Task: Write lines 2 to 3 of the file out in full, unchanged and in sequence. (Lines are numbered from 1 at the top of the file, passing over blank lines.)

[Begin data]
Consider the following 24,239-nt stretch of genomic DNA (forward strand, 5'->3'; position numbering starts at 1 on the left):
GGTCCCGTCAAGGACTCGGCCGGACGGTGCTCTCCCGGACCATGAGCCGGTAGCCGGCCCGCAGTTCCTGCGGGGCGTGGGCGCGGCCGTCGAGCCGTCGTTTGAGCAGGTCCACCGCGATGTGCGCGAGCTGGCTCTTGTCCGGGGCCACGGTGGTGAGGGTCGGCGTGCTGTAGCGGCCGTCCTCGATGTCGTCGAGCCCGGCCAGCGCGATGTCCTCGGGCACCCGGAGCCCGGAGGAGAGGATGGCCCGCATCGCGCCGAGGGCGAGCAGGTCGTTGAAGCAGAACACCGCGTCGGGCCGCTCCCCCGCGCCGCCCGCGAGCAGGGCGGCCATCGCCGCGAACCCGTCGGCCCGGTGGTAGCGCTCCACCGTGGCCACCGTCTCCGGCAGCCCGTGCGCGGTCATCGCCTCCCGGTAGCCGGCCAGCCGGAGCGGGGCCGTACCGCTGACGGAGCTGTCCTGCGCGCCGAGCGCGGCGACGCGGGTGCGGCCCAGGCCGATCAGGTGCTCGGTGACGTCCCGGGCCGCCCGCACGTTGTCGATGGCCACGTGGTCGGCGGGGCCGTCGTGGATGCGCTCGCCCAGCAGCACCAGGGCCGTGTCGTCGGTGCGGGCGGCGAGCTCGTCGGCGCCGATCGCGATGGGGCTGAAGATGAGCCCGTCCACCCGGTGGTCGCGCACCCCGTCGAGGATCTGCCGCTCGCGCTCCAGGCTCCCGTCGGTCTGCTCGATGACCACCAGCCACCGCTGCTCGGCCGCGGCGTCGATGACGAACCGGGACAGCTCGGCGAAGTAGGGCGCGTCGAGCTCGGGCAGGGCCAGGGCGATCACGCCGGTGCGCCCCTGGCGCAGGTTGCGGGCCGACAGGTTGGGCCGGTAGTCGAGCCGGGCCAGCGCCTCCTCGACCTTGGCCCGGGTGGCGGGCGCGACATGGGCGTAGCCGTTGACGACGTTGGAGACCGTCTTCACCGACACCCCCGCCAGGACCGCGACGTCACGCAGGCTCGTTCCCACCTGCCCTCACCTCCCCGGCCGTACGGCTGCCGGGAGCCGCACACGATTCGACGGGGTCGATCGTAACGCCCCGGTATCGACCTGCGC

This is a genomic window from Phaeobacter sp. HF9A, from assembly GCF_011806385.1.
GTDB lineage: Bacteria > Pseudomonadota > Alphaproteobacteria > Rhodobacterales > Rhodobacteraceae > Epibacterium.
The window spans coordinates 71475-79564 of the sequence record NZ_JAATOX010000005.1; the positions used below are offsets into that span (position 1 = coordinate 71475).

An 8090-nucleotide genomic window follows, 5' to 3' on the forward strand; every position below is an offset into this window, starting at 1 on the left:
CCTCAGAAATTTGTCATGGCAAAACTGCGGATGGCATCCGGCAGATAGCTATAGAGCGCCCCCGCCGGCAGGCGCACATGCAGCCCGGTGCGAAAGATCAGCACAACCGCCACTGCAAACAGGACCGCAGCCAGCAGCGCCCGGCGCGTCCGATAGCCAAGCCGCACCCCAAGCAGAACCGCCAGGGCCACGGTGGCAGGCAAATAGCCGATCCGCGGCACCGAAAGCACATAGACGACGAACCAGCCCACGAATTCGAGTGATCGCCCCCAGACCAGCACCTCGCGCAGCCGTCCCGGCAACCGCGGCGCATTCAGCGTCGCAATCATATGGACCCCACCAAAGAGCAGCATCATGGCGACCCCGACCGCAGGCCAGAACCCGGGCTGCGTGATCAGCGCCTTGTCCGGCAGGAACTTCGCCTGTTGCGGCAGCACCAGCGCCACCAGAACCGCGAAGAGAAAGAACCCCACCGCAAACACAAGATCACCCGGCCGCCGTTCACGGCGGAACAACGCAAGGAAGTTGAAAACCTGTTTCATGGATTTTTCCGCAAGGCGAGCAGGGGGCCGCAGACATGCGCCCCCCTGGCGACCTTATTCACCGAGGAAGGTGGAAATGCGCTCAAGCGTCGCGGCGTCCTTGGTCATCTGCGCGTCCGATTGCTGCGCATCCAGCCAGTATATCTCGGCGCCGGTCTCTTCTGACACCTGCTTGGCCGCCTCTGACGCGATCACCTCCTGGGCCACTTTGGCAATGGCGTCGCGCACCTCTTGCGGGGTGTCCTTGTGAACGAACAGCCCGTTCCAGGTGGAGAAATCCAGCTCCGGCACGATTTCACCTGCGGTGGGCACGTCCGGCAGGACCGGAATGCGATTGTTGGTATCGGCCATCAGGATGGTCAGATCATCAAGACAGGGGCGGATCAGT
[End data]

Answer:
GGTCCCGTCAAGGACTCGGCCGGACGGTGCTCTCCCGGACCATGAGCCGGTAGCCGGCCCGCAGTTCCTGCGGGGCGTGGGCGCGGCCGTCGAGCCGTCGTTTGAGCAGGTCCACCGCGATGTGCGCGAGCTGGCTCTTGTCCGGGGCCACGGTGGTGAGGGTCGGCGTGCTGTAGCGGCCGTCCTCGATGTCGTCGAGCCCGGCCAGCGCGATGTCCTCGGGCACCCGGAGCCCGGAGGAGAGGATGGCCCGCATCGCGCCGAGGGCGAGCAGGTCGTTGAAGCAGAACACCGCGTCGGGCCGCTCCCCCGCGCCGCCCGCGAGCAGGGCGGCCATCGCCGCGAACCCGTCGGCCCGGTGGTAGCGCTCCACCGTGGCCACCGTCTCCGGCAGCCCGTGCGCGGTCATCGCCTCCCGGTAGCCGGCCAGCCGGAGCGGGGCCGTACCGCTGACGGAGCTGTCCTGCGCGCCGAGCGCGGCGACGCGGGTGCGGCCCAGGCCGATCAGGTGCTCGGTGACGTCCCGGGCCGCCCGCACGTTGTCGATGGCCACGTGGTCGGCGGGGCCGTCGTGGATGCGCTCGCCCAGCAGCACCAGGGCCGTGTCGTCGGTGCGGGCGGCGAGCTCGTCGGCGCCGATCGCGATGGGGCTGAAGATGAGCCCGTCCACCCGGTGGTCGCGCACCCCGTCGAGGATCTGCCGCTCGCGCTCCAGGCTCCCGTCGGTCTGCTCGATGACCACCAGCCACCGCTGCTCGGCCGCGGCGTCGATGACGAACCGGGACAGCTCGGCGAAGTAGGGCGCGTCGAGCTCGGGCAGGGCCAGGGCGATCACGCCGGTGCGCCCCTGGCGCAGGTTGCGGGCCGACAGGTTGGGCCGGTAGTCGAGCCGGGCCAGCGCCTCCTCGACCTTGGCCCGGGTGGCGGGCGCGACATGGGCGTAGCCGTTGACGACGTTGGAGACCGTCTTCACCGACACCCCCGCCAGGACCGCGACGTCACGCAGGCTCGTTCCCACCTGCCCTCACCTCCCCGGCCGTACGGCTGCCGGGAGCCGCACACGATTCGACGGGGTCGATCGTAACGCCCCGGTATCGACCTGCGC

This is a genomic window from Phaeobacter sp. HF9A, from assembly GCF_011806385.1.